Finally! Someone addressing the most important point in this article.
What is the important point?
What is the most important point in this article?
Marking to the gullible?
Go on, give us a clue 😉
This is the ramblings of a mad”person”.
exactly, it was both unforgiveable to keep riding the horse into a mess, and totally unbelievable, no self respecting horse would have plowed into the middle of dead smelling moving things and then stand there to be taken down. I almost stopped watching at that point.
Oh I didn’t miss it I just only now got down this far in the comments- never could work out WHY they ate the horse- they go for humans, I thought, not animals??
You mean, like carrying us into war? No, clearly a horse would never do that.
there is a difference between a trained war horse and a horse you just happen to find at a farm one afternoon, but more importantly, the humans on a battle field generally stay in the dead or living category, not putrid decaying variety still up and walking around. Further, war horses don’t tend to stand still when attacked and isn’t that the theory behind the initial high school airs, battle manuevers?. An untrained horse, as I think we have all experienced, tends to move first and ask questions later.
I’m confused about who said what in this post.
Just nod and agree. It’s the only reason I let you stay.
This was a great read, love all the comments too! I didn’t buy my hay this year, the BO did, but I would be curious to see what testing would show.
I’d be a lot more curious and concerned to know if they eat it and if they remain in good condition… but hay-ho, it takes all sorts.
People really over-think their horses’ diets. We know now that we can forgo all this hay testing altogether, and feed entirely kelp.
Don’t they just! I’ve a customer who is a Director for a huge animal feed corporation and he says they don’t sell animal feed to animals, they sell it to people and marketing hype is therefore targeted at people to get sales.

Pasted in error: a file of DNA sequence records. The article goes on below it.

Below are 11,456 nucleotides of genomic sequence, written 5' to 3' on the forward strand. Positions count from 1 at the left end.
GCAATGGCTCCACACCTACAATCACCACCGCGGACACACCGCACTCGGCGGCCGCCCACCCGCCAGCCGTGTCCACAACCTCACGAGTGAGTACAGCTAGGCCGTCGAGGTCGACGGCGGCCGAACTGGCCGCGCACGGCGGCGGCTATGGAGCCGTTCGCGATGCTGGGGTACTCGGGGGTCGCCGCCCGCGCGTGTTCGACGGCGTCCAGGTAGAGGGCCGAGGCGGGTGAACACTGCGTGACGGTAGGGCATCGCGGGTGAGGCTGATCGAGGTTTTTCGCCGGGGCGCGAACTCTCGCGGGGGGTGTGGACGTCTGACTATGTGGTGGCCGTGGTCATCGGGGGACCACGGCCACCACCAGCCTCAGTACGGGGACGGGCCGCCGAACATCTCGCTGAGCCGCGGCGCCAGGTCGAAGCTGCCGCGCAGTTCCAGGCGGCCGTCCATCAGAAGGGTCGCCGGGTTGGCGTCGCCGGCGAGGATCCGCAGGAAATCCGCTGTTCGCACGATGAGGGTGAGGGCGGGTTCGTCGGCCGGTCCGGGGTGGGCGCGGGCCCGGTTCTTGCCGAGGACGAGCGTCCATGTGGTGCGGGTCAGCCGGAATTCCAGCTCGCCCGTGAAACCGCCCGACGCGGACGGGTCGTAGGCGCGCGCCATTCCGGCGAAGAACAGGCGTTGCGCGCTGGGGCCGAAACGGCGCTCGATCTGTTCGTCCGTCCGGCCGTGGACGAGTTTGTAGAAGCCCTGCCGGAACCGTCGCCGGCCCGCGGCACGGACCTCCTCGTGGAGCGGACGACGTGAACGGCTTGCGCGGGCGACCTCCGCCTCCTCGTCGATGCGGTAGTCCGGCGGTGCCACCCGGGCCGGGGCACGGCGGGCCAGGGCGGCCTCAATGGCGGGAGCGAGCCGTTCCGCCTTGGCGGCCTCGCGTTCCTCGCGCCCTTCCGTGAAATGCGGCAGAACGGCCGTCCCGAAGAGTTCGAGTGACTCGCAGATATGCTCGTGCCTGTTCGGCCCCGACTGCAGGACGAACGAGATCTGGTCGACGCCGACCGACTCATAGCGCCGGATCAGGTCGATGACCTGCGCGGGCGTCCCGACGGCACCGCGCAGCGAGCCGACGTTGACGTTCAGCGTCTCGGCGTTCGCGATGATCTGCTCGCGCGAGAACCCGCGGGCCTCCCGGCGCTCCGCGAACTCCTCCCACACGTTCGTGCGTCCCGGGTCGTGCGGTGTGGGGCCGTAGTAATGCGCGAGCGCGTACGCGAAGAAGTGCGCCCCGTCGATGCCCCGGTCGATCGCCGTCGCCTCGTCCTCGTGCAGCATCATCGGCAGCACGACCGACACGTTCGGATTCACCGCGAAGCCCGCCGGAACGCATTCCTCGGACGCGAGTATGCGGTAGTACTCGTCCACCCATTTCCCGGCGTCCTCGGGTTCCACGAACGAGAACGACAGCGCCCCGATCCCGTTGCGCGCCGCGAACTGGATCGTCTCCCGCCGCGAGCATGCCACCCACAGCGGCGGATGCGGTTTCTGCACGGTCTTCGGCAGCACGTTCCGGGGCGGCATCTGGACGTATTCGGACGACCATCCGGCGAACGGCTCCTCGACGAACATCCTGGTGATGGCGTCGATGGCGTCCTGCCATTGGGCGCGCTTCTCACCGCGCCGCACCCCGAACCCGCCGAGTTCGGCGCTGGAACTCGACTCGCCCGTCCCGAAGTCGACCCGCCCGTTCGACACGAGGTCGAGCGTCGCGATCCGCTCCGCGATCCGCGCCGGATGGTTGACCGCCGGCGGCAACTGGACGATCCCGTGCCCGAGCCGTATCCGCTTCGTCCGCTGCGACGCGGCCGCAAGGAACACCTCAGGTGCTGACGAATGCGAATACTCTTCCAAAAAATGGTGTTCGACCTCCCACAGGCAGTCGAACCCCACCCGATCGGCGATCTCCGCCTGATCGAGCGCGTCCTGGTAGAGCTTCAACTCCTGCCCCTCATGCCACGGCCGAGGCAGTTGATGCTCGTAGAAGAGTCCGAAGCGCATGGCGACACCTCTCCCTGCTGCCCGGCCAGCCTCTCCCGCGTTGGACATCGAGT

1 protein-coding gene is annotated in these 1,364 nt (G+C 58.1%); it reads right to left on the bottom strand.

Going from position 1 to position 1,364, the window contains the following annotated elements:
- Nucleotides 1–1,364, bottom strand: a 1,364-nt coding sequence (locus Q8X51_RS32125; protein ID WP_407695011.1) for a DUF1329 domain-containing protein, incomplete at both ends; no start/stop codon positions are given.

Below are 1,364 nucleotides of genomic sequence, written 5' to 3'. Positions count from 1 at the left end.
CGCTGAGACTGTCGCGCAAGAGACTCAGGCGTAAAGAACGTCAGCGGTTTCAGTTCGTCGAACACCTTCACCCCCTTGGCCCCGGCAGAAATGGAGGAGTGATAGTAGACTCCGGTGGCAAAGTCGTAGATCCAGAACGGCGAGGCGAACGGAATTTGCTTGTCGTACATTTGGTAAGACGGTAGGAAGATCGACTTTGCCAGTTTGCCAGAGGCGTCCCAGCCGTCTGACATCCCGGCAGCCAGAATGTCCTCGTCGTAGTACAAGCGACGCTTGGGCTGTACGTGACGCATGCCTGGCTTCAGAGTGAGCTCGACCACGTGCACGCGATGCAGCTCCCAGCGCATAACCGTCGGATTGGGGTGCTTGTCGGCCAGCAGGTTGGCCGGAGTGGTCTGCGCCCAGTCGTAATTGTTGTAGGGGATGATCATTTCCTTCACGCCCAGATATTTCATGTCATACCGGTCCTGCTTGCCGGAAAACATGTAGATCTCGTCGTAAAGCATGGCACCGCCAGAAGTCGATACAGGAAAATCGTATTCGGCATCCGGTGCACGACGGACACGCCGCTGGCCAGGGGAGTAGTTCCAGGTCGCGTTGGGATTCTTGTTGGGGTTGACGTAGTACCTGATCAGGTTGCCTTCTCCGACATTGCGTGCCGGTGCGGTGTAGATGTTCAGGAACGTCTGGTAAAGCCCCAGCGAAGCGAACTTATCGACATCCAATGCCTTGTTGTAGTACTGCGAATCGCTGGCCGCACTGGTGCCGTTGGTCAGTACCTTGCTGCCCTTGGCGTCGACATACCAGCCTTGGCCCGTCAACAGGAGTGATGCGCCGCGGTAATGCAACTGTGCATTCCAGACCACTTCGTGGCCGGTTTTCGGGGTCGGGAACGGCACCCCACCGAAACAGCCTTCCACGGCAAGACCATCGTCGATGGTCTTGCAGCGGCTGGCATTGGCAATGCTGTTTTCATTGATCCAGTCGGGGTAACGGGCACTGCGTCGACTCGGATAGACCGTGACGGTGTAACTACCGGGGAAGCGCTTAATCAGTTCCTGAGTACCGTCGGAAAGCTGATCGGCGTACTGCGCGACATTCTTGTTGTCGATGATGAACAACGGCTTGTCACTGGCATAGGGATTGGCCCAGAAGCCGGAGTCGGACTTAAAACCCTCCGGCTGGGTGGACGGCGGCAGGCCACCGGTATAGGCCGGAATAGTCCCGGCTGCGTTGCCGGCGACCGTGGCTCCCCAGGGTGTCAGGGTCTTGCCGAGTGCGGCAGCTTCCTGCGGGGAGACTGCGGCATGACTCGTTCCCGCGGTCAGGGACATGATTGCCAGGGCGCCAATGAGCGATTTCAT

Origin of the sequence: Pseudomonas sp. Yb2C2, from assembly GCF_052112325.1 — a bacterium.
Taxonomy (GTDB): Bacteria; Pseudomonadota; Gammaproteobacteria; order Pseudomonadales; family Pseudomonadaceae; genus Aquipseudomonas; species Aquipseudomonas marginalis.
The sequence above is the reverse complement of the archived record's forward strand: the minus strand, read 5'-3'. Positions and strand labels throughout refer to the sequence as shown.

I do test hay but it’s really to ensure I know what I need to do to my land in terms of ensuring it’s got the right stuff on it and also so I need to know if I need to feed anything else – feed I mean – NOT supplements.
Testing doesn’t tell you if your hay is full of mould spores, ragwort, clover and other toxic plant matter though so it’s probably a good idea to still get off your butt and go see it in situ and check out what’s growing there. .
Skulking around the field won’t do a bit of good if looking for mold spores. Mold is everywhere, usually in small amounts that aren’t a danger when hay is properly dried and stored. BUT, take those few spores, pack the hay tight into a semi trailer in the heat of July and va va va voom – they multiply like rabbits in the dark, hot box. I speak specifically of zearalenone, an evil mycotoxin with estrogenic effects. Usually found in bulk feeds (grains) yet can grow under perfect circumstances in hay. (of course I was perfect) Mares abort, yearlings make milk…it’s a sneaky spore, couldn’t be seen, no white poof in the bales. The geldings were unimpressed by it, the mares, however, paid the price. I lost the colt I’d been hoping for after 6 years and 3 fillies and my vet was stumped. The only change had been the hay….sent a sample out and learned another chapter in life. The hay looked and smelled fine.